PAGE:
Thanks, I haven't noticed any difference in the seat in the more upright position, but could just be my bike, or me. I have the stock Specialized saddle which I really like. When I bought the bike I had a Brooks Flyer (sprung B17) from my earlier bike that I had saved and I put it on the new Sirrus bike to try it for a few weeks.. it was OK, but I honestly found that I like the stock seat better and it's a lot lighter.. the Brooks seat weighs a lot and doesn't hold up to water even though it looks very cool.
    Not to turn this into a Brooks debate, but Brooks saddles are fine in the rain especially after being treated with proofide. I've seen a coworker just leave it outside in the rain for hours, no cover or anything. No problem!

  21. #21
    Velocommuter Commando Sirrus Rider's Avatar
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    Quote Originally Posted by Looigi View Post
    Different strokes. My rides are generally 30 miles or more at a fairly good clip and I find I'm much more comfortable with lower drop bars, particularly my back. The tops of my bars are are 10 cm below the top of my saddle.
    How do you ride in the drops with your bar so low?? I prefer drop bars for long distances; however, every time I tried to ride the drops when I need a more aero position I manage to knee myself in the gut. My road bikes are 47 cm frames which puts the drops about 3 inches below the crossbar and the tops of the handlebars level with the saddle.
    Riding 19 Years of Specialized Sirrus Tradition.
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  22. #22
    Senior Member Doane's Avatar
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    Quote Originally Posted by SurlyLaika View Post
    Not to turn this into a Brooks debate, but Brooks saddles are fine in the rain especially after being treated with proofide. I've seen a coworker just leave it outside in the rain for hours, no cover or anything. No problem!
    I don't want to change this discussion either and didn't mean to slight Brooks. My experience is only after owning the Brooks Flyer (B17 with springs) for over a year and using it on two bikes. Brooks very specifically warns against getting them wet and even encourages the use of a rain cover that they sell, irregardless of using the Proofide, which I applied following the directions. Mine got wet once and stained my light colored pants, another drawback. And the saddle, at almost two pounds (860g) is over twice the weight of my 14 oz Specialized Sonoma saddle which I've found to be just as comfortable even though it has no springs. I don't know how a B17 (without the springs) would compare in comfort, it is lighter, at 18oz, then the Flyer, but still 1/4 pound heaver then my Sonoma saddle. What I do miss about the Brooks is the very cool retro look, it's really beautiful and I'm sure that with proper care it will last for a very long time, but it's also about four times the price of my Specialized Sonoma saddle.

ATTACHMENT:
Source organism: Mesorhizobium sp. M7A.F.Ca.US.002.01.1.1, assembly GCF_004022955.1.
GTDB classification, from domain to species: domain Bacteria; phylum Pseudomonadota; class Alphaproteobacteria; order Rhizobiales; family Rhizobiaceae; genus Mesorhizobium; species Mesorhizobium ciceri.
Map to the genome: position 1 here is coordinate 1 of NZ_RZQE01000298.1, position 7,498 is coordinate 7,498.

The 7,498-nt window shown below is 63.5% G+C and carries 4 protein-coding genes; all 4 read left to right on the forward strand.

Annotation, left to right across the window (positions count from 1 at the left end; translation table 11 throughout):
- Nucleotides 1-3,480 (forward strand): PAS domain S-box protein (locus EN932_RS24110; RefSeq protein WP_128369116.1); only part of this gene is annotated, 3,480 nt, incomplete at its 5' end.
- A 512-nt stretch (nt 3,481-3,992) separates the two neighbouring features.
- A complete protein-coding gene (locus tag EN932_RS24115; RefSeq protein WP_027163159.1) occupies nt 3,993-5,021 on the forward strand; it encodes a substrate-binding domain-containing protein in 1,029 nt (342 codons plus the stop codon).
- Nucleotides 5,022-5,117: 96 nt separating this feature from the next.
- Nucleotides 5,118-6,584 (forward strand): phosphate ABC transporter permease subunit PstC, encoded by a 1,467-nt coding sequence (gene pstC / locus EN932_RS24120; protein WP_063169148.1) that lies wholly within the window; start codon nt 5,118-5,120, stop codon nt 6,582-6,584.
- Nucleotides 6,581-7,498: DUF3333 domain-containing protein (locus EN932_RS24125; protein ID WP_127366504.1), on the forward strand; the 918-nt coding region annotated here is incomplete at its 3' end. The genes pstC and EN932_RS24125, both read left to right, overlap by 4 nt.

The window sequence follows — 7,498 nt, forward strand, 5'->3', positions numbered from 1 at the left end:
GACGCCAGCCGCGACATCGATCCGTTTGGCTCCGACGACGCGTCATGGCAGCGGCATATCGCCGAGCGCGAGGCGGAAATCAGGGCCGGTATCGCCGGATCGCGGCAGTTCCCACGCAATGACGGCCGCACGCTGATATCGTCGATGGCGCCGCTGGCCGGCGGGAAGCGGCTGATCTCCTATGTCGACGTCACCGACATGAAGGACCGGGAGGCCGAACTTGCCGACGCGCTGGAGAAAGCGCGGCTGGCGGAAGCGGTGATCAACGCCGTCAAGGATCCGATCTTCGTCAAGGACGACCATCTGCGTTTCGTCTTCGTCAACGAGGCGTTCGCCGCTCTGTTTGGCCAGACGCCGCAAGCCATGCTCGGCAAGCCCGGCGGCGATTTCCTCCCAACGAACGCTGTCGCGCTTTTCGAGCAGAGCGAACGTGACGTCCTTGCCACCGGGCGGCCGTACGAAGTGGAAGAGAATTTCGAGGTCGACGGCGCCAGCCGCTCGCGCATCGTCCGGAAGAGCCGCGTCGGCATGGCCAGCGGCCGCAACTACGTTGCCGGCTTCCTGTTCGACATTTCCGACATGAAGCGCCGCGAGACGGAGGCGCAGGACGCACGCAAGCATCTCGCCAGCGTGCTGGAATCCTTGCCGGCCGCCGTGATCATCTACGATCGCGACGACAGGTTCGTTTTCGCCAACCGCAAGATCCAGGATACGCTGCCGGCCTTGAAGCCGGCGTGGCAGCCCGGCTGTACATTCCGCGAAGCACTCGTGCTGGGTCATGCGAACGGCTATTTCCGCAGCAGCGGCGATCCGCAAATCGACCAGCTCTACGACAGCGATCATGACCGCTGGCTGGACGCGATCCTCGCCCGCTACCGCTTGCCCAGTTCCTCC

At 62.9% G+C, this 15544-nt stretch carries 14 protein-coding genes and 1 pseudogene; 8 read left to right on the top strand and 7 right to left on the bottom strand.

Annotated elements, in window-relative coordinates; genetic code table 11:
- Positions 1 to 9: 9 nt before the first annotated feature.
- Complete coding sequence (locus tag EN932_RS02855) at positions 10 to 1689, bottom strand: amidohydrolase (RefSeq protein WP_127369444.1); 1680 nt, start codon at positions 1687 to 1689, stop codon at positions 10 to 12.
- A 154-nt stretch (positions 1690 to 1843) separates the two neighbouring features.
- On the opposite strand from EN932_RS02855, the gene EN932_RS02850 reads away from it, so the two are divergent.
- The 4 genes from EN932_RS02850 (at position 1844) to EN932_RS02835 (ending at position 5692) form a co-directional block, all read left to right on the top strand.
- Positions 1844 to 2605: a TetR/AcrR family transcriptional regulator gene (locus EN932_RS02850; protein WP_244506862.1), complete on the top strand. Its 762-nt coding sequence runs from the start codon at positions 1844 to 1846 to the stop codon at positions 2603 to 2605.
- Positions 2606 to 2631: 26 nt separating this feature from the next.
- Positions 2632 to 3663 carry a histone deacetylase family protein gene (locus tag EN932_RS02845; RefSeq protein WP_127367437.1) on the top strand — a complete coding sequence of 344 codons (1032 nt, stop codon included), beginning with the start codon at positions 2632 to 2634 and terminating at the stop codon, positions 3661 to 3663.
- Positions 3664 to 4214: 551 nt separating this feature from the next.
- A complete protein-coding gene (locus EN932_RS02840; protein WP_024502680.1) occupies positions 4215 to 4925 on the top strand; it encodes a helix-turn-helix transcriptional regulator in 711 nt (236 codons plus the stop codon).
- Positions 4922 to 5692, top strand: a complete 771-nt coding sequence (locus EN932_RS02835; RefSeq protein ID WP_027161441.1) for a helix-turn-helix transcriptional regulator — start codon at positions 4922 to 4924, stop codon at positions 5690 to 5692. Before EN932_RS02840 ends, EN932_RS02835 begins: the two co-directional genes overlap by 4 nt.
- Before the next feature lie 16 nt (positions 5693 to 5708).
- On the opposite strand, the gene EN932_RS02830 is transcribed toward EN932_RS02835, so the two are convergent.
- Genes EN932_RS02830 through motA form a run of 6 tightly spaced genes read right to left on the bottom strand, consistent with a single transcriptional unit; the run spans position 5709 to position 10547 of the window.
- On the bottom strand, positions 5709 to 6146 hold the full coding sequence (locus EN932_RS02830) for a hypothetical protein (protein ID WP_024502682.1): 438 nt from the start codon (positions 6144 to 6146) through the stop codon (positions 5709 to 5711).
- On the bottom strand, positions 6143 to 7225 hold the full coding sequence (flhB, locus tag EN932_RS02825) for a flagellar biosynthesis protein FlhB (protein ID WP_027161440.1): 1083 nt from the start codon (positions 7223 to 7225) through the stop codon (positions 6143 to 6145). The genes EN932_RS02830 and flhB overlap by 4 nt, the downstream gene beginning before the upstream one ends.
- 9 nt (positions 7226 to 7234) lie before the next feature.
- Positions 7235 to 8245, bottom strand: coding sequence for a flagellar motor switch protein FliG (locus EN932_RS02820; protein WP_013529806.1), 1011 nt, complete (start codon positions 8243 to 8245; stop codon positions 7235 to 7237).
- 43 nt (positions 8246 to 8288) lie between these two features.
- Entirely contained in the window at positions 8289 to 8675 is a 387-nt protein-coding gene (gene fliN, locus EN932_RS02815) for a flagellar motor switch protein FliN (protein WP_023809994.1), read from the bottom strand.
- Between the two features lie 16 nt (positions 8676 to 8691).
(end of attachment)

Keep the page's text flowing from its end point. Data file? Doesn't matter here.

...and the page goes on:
23. #23
    Senior Member wahoonc's Avatar
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    Handle bar height...mine vary depending on the bike. My city bike they are way up there, think sitting in a dining room chair with your arms about 8" above the table , on my touring bike the handlebars are drop bars and are just slightly above saddle level, this is an allowance for my advancing years. My other bikes all fall somewhere in between. Most are towards the upright end of the spectrum, think Raleigh Sports.

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  24. #24
    Senior Member Doane's Avatar
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    Quote Originally Posted by wahoonc View Post
    Handle bar height...mine vary depending on the bike. ..snip
    Aaron
    Thanks, Aaron: Went on a long ride today with a friend. Toro Park is inland from here and is about 5,000 acres full of about 30 miles of trails, most of which are bike accessible, but are compacted, rocky dirt, which gave us a very rough ride. My Specialized Sirrus commuter is not made for this type of terrain. We managed to get up to the top of a ridge, much to the surprise of other bikers on mountain bikes, but we were going a lot slower and I wouldn't attempt it again as the bike just isn't made for it. But, the interesting thing was that my raised flat bars felt very comfortable in this riding situation as well. I'll have to check and see what the relation is to the saddle height, I hadn't thought of checking that.

  25. #25
    Senior Member Doane's Avatar
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    Finally got around to measuring mine, wanted to ride it for awhile with the bar tube extension and I'm still feeling very comfortable with the height. Anyway, my seat measures 39-1/2" and the tops of the grips are 45-1/2" so they are 6" higher then the bars.